United States

Employers with self-insured health plans owe PCOR fee by July 31, 2017


Despite on-going efforts in Congress to repeal and replace the Affordable Care Act, employers with self-insured health plans are still required to pay the annual patient-centered outcomes research (PCOR) fee for plan years ending in 2016 by July 31, 2017. The fee applies to all types of employers, including tax-exempt organizations and governmental entities. Both large employers and small employers (those with fewer than 50 full-time employees) are subject to the fee.

The PCOR fee applies to most self-insured health plans, including major medical, prescription drug and retiree-only plans, regardless of the number of plan participants. A self-insured health plan is one in which the accident and health benefits are paid by the employer and not through an insurance policy. Special rules apply to Health Reimbursement Accounts (HRAs) and Health Flexible Spending Accounts (FSAs).

The PCOR fee is based on the average number of employees, spouses and dependents covered by the plan and is up to $2.26 per covered person. Employers can choose among three alternative methods for determining the average number of covered persons in a plan.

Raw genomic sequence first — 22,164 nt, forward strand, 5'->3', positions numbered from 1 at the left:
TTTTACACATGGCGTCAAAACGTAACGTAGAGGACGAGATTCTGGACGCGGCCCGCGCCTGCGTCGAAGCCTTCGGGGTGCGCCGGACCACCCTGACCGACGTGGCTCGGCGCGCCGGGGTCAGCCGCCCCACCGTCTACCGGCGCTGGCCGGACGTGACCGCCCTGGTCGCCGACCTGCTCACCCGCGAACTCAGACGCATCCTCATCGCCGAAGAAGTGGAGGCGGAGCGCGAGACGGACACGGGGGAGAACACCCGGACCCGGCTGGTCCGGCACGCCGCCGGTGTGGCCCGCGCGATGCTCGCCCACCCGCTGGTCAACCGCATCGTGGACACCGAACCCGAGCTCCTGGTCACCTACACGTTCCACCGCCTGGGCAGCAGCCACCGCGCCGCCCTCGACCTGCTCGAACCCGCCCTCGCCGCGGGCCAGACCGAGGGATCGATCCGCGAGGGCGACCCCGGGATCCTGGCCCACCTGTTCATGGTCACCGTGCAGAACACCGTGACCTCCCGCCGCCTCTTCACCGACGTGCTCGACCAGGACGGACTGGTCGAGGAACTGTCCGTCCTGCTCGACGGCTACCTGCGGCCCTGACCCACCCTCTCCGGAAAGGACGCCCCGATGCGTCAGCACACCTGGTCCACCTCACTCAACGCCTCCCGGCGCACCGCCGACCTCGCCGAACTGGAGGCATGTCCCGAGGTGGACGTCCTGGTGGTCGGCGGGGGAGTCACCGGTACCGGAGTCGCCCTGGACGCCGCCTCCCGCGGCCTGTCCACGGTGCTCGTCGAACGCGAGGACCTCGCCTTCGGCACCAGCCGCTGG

To evaluate liability for PCOR fees, employers should identify all of their plans that provide medical benefits and determine if each plan is insured or self-insured. If self-insured and subject to the fee, the number of covered persons will need to be determined in order to calculate the fee. PCOR fees are reported on Form 720, Quarterly Federal Excise Tax Return, which must be filed each year by July 31. 

Related: Patient-centered outcomes research fee on health plans

Jill Harris

Senior Director

Jill helps businesses with planning and compliance for employee welfare and retirement plans. She can be reached at jill.harris@rsmus.com.

Areas of focus: Washington National TaxAffordable Care Act